March 2017 Quiz with ANSWERS!

  1. Relax and enjoy Florida at it’s finest in this one-of-a kind amazing home.

Ick. It’s its, not it’s; the last hyphen is missing in “one-of-a-kind”; and “amazing” and “one-of-a-kind” are coordinate nouns and so need a comma between them.

2. Its a combination of hardware and software.

Double ick. Its is the possessive of it, and it’s is the contraction of it is or it has. This was flagged by Word as worthy of a second look, and only a fool totally ignores Word. Ahem.

3. Clark Construction Group’s seismic renovations help Ventura County Medical Center ensures facility will stand up to quakes.

Excuse me? How about “ensure its”? That’s the only way this makes sense. Sloppy.

4. Your team is paramount in ensuring your business run as efficiently as possible.

Your business runs.

5. For those writers willing to commit to a regular weekly piece of content, we offer the perk of being featured on the Contributor Sidebar of our blog home page.

Homepage is one word. Perk, smerk.

6. We simply require that all writers commit to write with some sort of frequency and that all articles are submitted to our editor by noon they day before they’re set to be published.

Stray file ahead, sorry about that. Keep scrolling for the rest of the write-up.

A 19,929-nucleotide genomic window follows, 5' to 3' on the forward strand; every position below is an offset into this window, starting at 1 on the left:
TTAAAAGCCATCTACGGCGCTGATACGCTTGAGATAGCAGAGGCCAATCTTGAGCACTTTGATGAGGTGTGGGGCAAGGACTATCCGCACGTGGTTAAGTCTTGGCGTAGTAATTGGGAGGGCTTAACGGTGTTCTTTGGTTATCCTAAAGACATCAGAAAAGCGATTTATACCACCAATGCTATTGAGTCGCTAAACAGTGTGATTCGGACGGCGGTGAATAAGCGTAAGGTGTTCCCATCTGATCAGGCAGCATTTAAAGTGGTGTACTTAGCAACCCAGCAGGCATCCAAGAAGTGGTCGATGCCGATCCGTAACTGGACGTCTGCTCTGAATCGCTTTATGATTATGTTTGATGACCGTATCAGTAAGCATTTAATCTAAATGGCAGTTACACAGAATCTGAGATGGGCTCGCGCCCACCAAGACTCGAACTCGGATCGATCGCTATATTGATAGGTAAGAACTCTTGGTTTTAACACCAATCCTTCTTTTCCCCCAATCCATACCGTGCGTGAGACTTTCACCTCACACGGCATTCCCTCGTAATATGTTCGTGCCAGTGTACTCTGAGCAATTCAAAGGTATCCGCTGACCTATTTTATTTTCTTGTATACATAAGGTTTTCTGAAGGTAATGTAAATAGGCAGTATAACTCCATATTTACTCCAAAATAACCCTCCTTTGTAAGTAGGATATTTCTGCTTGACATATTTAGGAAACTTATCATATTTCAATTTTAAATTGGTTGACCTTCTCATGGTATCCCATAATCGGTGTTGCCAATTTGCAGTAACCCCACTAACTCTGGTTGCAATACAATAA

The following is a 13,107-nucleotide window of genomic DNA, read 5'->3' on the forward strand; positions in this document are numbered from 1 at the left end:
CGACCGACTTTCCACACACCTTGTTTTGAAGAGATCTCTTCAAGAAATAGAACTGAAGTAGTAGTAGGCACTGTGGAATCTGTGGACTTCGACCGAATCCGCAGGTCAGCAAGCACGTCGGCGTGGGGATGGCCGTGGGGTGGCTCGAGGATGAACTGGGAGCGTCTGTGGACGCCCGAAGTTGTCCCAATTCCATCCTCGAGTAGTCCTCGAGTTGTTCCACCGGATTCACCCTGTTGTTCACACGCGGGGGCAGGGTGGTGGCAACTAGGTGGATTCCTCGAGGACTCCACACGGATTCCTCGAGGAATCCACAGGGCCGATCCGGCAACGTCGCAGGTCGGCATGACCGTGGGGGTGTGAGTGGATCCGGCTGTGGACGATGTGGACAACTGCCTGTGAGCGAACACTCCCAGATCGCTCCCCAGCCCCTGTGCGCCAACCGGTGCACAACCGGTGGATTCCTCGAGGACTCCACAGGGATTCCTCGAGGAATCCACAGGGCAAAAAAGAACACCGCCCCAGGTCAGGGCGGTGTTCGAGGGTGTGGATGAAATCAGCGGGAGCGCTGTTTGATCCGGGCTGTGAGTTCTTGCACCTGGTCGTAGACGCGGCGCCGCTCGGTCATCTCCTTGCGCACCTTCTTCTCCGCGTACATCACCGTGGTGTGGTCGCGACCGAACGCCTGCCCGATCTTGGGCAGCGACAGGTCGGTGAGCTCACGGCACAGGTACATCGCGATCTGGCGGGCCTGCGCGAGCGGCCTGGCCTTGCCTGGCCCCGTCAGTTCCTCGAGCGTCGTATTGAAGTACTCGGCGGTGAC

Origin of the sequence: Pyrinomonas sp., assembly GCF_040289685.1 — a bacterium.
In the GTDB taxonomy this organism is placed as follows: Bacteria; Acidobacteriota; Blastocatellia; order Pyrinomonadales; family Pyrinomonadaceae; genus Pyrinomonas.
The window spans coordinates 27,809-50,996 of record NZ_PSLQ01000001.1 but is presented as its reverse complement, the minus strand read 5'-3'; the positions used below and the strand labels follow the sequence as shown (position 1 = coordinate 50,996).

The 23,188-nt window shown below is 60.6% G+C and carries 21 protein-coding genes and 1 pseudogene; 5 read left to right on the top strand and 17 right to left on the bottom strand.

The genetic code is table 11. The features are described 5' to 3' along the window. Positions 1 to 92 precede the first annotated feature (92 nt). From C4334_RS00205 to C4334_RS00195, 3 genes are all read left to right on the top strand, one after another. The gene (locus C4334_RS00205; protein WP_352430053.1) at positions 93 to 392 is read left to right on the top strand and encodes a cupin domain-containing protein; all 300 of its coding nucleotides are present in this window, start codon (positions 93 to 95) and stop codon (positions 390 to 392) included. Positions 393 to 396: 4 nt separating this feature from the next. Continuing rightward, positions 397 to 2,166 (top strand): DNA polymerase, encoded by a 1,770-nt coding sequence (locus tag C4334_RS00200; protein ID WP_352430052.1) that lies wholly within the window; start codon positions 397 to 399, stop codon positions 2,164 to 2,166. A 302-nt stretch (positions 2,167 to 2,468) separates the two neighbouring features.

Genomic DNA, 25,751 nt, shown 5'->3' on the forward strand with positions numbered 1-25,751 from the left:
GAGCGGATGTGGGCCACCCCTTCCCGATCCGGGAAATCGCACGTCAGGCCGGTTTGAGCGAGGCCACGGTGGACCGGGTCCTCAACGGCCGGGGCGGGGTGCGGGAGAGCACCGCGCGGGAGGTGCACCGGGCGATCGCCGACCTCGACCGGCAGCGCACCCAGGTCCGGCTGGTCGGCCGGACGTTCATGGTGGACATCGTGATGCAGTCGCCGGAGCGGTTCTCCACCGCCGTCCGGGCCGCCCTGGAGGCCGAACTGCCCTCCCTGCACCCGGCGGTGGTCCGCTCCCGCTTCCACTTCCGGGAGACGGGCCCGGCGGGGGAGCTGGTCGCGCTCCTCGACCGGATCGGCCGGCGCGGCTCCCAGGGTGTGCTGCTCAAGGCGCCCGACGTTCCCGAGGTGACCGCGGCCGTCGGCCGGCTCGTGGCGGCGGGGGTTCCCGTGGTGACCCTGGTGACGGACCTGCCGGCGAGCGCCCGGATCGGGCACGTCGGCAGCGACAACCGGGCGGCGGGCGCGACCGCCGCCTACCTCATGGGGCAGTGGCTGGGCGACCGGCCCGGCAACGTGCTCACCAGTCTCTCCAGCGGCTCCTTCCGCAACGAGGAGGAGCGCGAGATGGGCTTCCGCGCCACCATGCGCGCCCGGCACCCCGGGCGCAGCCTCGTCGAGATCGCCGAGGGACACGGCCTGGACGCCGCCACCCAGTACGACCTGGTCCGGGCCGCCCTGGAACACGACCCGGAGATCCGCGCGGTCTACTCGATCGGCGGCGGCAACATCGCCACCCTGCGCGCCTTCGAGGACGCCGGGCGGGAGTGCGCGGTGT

So, you “simply require”? How ’bout editing your own writing you pompous so-and-so?

7. Regardless, our goal is to provide each individual with the resources and support they need to find their own success — whether that’s quitting a job to invest or simply creating additional passive income.

“Each individual” is singular, and so can’t have a plural pronoun.

8. I am the Founder and CEO of XYZ. I created this site in 2004 to create a place where investors could learn, network, market and make deals in a safe online environment..

Well, Mr. Founder, why are there two periods at the end of this sentence, and why did you use “created” and “create” in one sentence? Yuck.

9. I’ve been interviewed, quoted, and referenced by top media outlets including: The Los Angeles Times, Newsday, CBS News Radio, The Chicago Tribune, Orlando Sentinel, US News & World Report, and more.

So you say. Never put a colon after includes, include, or included. Plus, where are your italics on those titles? Plus, let’s all get out of the habit of using “including” plus “and more” or “to name a few,” or whatever. “Including” has already alerted your reader that you aren’t listing every little thing.